The fourth is the most difficult hole on the course. At over 400 yards even for amateurs, the approach is all carry over a pond. Hip high rough and brush guard both sides of the hole from tee to green, so long and straight are the only options on both shots.

Four short but picturesque par fours are next, each providing panoramic views of the desert and flatirons. Players should be able to negotiate these holes with reasonable ease. They also feature remarkable flora and fauna. A deer thought nothing of approaching my cart at the sixth tee and nuzzling my cart. The ninth is a perfect culmination to the front nine, a downhill 170 yard par 3 that may require as little a nine iron to reach, but beware the pond lurking short and right.

The back features one postcard view after another. Dramatic dropoffs, flatirons so close you can touch them, and a seamless routing combine to provide a breathtaking experience. The tenth, a short par four, cascades down from the tee box to a narrow fairway below, then around a flatiron to the green. Eleven and twelve each play around a massive red rock towering sixty feet above the fairway. Yet they are all a mere prelude to the amazing thirteenth – arguably the most beautiful par three west of the Mississippi River. The tee box is flanked on each side by flatirons and stands eighty feet above a wide but shallow green framed by a flatiron behind and a ravine in front.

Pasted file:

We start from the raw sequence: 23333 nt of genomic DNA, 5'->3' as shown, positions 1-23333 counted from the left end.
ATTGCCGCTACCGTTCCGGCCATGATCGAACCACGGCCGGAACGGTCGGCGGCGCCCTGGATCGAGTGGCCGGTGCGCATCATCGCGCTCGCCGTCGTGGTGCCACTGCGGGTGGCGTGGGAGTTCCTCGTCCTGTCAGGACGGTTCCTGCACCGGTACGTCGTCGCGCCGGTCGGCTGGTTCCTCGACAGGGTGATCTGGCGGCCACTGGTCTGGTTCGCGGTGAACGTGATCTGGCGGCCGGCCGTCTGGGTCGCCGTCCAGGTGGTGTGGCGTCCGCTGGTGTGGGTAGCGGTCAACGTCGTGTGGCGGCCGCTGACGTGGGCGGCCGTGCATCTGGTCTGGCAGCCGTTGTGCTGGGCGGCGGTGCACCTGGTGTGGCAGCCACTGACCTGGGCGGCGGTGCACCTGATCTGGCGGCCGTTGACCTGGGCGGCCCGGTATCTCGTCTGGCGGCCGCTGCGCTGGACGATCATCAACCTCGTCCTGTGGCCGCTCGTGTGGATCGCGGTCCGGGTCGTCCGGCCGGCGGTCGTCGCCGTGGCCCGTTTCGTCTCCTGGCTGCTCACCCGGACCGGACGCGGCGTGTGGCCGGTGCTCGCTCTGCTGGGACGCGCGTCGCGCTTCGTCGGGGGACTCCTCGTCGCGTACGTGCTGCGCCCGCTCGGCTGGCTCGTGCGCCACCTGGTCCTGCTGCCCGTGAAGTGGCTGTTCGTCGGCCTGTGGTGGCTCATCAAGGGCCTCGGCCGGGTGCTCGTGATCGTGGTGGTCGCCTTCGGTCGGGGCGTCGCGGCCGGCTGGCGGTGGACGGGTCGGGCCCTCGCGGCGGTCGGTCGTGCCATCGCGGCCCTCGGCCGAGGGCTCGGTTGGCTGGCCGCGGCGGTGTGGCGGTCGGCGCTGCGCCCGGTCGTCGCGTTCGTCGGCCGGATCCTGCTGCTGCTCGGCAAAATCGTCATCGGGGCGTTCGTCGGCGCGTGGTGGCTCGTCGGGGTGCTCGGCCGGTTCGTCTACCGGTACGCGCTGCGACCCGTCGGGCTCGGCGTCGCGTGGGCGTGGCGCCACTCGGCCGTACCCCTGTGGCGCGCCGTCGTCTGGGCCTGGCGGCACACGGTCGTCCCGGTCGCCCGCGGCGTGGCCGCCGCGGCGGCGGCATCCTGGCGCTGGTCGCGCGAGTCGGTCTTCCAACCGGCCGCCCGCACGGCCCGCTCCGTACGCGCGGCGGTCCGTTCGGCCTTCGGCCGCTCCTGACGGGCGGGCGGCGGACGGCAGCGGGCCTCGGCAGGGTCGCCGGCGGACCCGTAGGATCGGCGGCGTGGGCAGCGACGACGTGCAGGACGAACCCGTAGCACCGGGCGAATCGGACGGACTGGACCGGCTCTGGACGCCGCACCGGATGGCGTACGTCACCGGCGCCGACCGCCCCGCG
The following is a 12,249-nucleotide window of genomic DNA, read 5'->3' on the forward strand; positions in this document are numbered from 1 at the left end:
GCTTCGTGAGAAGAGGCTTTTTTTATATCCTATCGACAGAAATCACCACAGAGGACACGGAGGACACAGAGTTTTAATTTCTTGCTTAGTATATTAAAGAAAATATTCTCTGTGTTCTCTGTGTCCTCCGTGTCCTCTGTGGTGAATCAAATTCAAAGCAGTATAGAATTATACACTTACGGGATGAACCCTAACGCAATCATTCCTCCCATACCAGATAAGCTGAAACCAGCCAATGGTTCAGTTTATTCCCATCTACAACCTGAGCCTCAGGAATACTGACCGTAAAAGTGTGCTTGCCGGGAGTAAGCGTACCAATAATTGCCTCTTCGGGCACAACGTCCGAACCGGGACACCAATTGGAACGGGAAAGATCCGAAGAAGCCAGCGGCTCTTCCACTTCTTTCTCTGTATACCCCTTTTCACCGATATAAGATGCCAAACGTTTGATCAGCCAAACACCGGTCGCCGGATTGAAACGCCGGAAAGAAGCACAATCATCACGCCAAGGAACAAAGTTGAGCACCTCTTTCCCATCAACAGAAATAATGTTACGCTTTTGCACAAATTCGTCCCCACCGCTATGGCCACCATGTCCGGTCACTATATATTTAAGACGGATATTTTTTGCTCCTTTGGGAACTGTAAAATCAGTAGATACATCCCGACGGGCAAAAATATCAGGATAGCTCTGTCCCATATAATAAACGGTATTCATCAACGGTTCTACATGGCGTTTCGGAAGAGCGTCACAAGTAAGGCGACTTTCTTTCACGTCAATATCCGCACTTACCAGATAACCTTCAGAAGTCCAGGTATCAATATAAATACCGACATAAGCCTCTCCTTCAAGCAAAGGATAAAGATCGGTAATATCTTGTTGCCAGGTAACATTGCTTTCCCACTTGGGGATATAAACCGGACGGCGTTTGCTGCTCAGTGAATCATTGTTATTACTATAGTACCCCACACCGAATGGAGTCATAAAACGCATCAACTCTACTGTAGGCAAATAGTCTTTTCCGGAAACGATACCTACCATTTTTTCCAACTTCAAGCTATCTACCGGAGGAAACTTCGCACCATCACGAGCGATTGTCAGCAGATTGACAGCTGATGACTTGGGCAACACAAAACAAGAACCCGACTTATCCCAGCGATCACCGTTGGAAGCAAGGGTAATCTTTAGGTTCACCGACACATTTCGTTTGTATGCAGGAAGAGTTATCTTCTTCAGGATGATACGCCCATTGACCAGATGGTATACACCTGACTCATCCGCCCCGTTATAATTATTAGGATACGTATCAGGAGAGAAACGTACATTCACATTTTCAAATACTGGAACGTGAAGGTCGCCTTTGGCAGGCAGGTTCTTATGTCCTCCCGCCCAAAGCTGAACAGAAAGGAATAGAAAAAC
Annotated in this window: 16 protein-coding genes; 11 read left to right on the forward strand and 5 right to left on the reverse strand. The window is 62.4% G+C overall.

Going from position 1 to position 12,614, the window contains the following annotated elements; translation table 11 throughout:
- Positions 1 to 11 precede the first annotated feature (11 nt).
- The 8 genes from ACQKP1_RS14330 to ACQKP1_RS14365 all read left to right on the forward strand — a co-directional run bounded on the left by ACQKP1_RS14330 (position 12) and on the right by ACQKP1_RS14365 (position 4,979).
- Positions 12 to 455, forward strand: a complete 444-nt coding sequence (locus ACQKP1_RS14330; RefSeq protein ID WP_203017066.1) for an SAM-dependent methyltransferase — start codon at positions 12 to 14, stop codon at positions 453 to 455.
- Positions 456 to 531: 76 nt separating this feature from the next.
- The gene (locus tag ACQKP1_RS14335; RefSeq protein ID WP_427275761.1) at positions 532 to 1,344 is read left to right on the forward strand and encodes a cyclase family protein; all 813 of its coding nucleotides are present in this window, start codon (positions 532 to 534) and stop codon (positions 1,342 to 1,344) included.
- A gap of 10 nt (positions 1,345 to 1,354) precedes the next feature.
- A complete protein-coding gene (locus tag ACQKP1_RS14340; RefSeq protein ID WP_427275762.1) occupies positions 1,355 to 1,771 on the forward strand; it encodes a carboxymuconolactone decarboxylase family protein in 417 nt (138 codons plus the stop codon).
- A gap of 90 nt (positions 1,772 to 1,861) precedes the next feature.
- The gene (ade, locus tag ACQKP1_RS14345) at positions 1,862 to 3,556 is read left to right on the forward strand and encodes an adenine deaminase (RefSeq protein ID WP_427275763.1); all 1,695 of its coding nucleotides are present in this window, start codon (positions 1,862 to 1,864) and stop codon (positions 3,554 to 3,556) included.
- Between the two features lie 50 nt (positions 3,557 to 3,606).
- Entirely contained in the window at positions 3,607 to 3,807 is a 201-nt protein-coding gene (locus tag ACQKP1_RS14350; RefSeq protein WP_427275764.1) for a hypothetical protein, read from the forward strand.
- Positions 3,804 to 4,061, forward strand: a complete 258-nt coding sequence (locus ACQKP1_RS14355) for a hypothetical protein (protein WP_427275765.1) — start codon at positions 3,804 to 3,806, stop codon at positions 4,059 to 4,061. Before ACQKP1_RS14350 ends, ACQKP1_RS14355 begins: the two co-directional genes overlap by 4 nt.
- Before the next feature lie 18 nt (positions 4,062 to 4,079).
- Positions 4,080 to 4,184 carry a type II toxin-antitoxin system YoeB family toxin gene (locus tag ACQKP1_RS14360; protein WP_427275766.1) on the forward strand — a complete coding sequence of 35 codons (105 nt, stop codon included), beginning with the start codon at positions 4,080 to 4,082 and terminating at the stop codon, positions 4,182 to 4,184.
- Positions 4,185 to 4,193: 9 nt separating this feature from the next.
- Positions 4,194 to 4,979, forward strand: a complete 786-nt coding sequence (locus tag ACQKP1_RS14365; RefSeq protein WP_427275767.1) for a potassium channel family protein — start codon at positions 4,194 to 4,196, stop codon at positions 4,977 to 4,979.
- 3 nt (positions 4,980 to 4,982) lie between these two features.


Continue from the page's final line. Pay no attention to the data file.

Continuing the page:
As I stood on the fifteenth tee my playing partners, Denver natives and Arrowhead regulars told me about the yearly charity tournament sponsored by Denver Bronco football legend John Elway. According to them, Elway would cut the dogleg on the fifteenth by playing over the towering flatiron – a rock 187 feet high. With a little prodding, they convinced me to take a try at the same shot myself. As my ball ricocheted off the middle of the rock to a grave in the waiting ravine, one smiled, shook his head and said, “Yep – no one’s hit through that rock yet.”

A long uphill par five and long difficult par three give way to a short par five finishing hole. Water guards the fairway, and must be avoided off the tee to preserve the chance for a closing birdie.


Arrowhead seems frozen in time. Serene fairways stand in stark contrast to a hundred ancient razor-edged ridges which turn a million shades of red as they reflect sunset’s last faint glow. It is as if God himself seems to hypnotize the player with all the sensuous beauty of his own garden.

At a high season rate of around $80 and a twilight rate around $40, Arrowhead offers champagne quality at beer prices. It is convenient to Denver, the heartbeat of the American Rockies. Part country, part hippie, part skier-dude, part Hollywood and all comfort, the city is a rich conglomerate of sports teams, world class skiing, climbing and other outdoor activities, national landmarks, cultural centers and steak dinners.